Thus far, the U.S. has not been able to back-up any of their claims. FactCheck.org summarizes Washington’s failures on this issue:

Initially, Trump administration officials said Soleimani was planning an “imminent attack” against U.S. service members and diplomats without providing any evidence or offering any details. “We don’t know precisely when and we don’t know precisely where — but it was real,” Secretary of State Mike Pompeo said in a Jan. 9 interview.

Over the course of two days, Jan. 9 and Jan. 10, the president escalated the imminent threats posed by Soleimani with new details — but no evidence — that even members of Congress were not given in their classified briefings.

On Jan. 9, Trump told reporters Soleimani was threatening to “blow up” the U.S. embassy in Baghdad, and later told his supporters at a political rally that Soleimani “was looking very seriously at our embassies and not just the embassy in Baghdad.” A day later, Trump told Fox News, “I can reveal that I believe it would have been four embassies.”

But, in the Fox News interview, Trump hedged his revelations with the words “I believe” and “I think.” He went on in that interview to say, “I think it would have been four embassy, could have been military bases, could have been a lot of other things too.”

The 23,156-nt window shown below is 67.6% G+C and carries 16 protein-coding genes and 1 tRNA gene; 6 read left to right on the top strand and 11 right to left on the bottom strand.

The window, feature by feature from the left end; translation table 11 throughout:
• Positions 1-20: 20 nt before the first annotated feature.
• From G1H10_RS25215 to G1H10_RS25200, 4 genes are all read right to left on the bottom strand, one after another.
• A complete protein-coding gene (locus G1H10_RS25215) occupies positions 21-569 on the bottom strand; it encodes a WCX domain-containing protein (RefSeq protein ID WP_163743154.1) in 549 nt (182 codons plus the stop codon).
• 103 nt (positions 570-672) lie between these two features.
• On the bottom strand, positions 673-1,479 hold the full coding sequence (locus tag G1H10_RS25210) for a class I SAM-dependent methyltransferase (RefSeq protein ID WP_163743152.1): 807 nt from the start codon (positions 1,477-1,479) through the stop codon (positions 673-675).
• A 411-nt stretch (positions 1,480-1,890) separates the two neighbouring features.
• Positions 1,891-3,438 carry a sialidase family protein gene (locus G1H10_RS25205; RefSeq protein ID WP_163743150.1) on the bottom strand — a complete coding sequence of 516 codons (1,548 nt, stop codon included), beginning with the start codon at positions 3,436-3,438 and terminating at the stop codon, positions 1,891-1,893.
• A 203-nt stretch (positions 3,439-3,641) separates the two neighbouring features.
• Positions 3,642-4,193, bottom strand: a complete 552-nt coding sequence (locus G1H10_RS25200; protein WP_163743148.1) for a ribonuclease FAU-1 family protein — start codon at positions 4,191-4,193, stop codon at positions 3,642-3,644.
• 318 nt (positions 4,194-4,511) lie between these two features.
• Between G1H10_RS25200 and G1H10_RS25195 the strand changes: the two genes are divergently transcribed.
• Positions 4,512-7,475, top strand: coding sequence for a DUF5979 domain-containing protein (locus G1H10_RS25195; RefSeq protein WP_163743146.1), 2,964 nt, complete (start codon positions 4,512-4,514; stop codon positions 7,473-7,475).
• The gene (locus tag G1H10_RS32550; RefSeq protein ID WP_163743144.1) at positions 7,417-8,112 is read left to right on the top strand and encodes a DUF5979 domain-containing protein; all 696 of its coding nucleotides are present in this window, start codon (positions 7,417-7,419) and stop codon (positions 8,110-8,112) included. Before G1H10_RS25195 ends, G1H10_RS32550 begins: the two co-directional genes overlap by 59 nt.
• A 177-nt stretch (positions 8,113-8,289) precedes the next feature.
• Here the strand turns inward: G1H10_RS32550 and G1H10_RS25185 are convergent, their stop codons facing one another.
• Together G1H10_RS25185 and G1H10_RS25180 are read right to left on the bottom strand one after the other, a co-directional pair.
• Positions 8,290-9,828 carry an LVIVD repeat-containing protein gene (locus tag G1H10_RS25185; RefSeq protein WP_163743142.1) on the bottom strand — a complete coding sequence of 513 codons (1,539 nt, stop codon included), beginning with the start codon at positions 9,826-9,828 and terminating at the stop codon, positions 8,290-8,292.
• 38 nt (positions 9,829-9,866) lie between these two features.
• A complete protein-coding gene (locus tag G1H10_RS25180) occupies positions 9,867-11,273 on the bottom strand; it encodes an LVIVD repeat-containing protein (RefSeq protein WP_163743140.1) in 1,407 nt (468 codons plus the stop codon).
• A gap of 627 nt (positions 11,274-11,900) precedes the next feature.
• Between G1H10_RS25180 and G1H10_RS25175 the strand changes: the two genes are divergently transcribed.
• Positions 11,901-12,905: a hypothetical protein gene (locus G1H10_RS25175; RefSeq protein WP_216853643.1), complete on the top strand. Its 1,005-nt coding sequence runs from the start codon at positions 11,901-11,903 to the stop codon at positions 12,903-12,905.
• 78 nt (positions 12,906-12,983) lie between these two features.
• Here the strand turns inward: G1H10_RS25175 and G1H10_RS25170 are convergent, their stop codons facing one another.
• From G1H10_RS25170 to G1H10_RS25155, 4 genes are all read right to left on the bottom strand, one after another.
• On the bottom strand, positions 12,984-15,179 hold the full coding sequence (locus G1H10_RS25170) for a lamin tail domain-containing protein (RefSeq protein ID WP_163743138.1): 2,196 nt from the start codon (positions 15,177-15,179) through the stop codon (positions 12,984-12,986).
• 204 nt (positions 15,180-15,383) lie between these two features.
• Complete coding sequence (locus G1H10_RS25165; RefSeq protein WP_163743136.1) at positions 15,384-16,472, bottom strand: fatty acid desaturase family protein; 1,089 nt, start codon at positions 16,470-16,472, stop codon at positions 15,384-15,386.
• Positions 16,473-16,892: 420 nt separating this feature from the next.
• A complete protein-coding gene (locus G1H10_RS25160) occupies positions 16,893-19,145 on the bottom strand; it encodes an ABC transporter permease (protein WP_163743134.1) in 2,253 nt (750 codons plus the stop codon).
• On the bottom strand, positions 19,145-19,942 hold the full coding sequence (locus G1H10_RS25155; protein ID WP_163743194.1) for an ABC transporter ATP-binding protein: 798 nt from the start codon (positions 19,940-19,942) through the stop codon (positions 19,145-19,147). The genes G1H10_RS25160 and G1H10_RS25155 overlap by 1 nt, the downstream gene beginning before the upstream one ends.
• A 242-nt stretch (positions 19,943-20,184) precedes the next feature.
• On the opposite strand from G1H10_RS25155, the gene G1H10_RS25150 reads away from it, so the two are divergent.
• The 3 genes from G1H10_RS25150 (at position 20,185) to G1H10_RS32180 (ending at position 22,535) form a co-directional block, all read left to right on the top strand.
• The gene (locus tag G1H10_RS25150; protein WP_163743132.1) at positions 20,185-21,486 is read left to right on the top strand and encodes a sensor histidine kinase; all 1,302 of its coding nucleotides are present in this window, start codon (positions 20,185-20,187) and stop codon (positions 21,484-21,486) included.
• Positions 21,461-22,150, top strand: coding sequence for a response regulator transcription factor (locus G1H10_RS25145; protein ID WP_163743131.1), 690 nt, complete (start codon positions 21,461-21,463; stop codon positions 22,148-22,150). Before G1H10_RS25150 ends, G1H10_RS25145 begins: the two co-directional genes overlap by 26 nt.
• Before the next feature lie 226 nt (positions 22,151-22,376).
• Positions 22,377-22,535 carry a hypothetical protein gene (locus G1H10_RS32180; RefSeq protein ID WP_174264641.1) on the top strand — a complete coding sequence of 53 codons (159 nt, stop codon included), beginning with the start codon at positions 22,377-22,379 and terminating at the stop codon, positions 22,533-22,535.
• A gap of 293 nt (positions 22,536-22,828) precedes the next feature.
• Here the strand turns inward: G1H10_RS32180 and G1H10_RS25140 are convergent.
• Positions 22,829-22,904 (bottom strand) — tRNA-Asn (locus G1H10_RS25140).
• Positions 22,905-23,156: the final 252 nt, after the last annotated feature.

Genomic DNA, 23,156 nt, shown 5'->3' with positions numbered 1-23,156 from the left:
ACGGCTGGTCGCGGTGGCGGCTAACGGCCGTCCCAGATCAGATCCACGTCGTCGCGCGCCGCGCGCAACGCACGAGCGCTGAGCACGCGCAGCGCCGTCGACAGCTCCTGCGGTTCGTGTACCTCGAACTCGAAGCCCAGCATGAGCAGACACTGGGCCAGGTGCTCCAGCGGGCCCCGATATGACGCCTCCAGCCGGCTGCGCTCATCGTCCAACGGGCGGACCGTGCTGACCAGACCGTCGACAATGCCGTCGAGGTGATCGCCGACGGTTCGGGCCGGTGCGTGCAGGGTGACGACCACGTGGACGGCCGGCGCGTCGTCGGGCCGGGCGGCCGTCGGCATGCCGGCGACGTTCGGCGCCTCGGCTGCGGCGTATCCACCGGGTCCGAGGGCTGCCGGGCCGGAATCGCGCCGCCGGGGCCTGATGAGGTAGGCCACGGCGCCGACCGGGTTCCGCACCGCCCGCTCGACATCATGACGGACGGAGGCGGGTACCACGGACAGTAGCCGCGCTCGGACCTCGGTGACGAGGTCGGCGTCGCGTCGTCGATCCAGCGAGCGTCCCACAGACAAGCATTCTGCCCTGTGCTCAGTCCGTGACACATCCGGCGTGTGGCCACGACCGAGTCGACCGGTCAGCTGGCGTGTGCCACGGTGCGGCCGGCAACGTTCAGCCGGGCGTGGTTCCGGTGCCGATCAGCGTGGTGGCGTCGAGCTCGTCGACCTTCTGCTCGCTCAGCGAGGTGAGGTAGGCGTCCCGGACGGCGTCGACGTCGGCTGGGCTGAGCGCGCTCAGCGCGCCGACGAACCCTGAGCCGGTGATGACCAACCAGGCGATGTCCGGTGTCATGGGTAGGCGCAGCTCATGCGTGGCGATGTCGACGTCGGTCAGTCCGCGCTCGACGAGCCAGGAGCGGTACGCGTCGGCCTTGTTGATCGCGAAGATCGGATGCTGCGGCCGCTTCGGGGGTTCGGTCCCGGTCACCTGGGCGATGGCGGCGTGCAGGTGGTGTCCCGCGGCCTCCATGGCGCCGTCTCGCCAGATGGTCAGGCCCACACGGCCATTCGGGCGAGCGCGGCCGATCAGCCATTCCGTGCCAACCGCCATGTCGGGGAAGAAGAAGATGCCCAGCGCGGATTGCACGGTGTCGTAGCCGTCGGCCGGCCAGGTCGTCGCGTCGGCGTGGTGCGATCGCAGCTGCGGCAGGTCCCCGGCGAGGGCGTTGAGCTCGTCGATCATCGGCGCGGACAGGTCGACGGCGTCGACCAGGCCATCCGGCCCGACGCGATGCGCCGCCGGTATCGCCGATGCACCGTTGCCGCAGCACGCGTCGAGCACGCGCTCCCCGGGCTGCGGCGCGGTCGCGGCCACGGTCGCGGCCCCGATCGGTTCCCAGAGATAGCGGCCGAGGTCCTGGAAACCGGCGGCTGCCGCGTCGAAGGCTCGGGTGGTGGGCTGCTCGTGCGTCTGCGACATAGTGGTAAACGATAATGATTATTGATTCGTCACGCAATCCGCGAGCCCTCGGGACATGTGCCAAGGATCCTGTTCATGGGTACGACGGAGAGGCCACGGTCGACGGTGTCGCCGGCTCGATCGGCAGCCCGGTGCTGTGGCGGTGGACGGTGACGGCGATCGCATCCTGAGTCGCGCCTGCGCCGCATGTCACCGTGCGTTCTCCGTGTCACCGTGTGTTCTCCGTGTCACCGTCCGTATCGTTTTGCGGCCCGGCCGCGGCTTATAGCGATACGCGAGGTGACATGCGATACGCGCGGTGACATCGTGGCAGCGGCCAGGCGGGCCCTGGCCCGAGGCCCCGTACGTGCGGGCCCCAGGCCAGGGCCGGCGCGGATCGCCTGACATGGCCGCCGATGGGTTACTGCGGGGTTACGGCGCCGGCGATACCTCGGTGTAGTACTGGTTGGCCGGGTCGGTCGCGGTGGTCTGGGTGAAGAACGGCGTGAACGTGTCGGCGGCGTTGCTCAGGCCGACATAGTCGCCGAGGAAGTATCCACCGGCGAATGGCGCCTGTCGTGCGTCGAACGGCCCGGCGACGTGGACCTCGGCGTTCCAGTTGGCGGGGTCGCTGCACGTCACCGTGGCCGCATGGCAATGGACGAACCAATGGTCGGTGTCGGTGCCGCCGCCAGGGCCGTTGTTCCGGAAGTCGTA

Two days later, Defense Secretary Mark Esper said he “didn’t see” any intelligence that indicated the Iranians would attack four embassies. He also said the president was merely expressing his belief that there “could have been attacks against additional embassies.”

Trump responded on Twitter by saying it “doesn’t really matter” if a “future attack by terrorist Soleimani was ‘imminent’ or not” because of Soleimani’s “horrible past,” which the U.S. has said includes “the deaths of hundreds of American and coalition service members” during the Iraq war.

Again, Trump administration officials have been unable confirm any of President or Cabinet officials’ assertions or claims regarding Soleimani and Iran, while simultaneous claiming that Trump’s ‘interpretation of the threat’ was somehow consistent with their “strong intelligence assessment”, thus justifying U.S. aggression against both Iran and Iraq.

No doubt, this story will continue to unravel.

READ MORE IRAN NEWS AT: 21st Century Wire Iran Files